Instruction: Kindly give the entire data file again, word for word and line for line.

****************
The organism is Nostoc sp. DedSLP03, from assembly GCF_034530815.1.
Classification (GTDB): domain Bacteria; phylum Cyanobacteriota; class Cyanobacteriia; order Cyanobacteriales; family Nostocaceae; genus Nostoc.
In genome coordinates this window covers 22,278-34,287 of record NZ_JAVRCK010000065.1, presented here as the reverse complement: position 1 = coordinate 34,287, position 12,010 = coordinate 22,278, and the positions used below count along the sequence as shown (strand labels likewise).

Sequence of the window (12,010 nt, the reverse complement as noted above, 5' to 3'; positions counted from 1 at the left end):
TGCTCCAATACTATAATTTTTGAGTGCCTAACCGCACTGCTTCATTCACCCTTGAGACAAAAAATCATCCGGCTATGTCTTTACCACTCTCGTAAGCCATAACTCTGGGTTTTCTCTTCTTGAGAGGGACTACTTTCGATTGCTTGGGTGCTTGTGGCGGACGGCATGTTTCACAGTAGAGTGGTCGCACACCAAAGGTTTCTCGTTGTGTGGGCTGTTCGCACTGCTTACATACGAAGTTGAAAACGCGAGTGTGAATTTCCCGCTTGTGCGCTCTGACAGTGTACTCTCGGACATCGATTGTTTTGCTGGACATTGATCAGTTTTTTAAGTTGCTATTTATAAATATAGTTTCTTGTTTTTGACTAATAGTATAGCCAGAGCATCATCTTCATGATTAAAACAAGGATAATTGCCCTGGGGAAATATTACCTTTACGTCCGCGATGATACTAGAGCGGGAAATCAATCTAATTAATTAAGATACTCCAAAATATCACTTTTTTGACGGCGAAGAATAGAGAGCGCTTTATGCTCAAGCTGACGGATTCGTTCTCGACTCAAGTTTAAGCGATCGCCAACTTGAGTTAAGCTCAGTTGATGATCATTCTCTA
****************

The organism is Nostoc sp. DedSLP03, from assembly GCF_034530815.1.
Classification (GTDB): domain Bacteria; phylum Cyanobacteriota; class Cyanobacteriia; order Cyanobacteriales; family Nostocaceae; genus Nostoc.
In genome coordinates this window covers 22,278-34,287 of record NZ_JAVRCK010000065.1, presented here as the reverse complement: position 1 = coordinate 34,287, position 12,010 = coordinate 22,278, and the positions used below count along the sequence as shown (strand labels likewise).

Sequence of the window (12,010 nt, the reverse complement as noted above, 5' to 3'; positions counted from 1 at the left end):
TGCTCCAATACTATAATTTTTGAGTGCCTAACCGCACTGCTTCATTCACCCTTGAGACAAAAAATCATCCGGCTATGTCTTTACCACTCTCGTAAGCCATAACTCTGGGTTTTCTCTTCTTGAGAGGGACTACTTTCGATTGCTTGGGTGCTTGTGGCGGACGGCATGTTTCACAGTAGAGTGGTCGCACACCAAAGGTTTCTCGTTGTGTGGGCTGTTCGCACTGCTTACATACGAAGTTGAAAACGCGAGTGTGAATTTCCCGCTTGTGCGCTCTGACAGTGTACTCTCGGACATCGATTGTTTTGCTGGACATTGATCAGTTTTTTAAGTTGCTATTTATAAATATAGTTTCTTGTTTTTGACTAATAGTATAGCCAGAGCATCATCTTCATGATTAAAACAAGGATAATTGCCCTGGGGAAATATTACCTTTACGTCCGCGATGATACTAGAGCGGGAAATCAATCTAATTAATTAAGATACTCCAAAATATCACTTTTTTGACGGCGAAGAATAGAGAGCGCTTTATGCTCAAGCTGACGGATTCGTTCTCGACTCAAGTTTAAGCGATCGCCAACTTGAGTTAAGCTCAGTTGATGATCATTCTCTA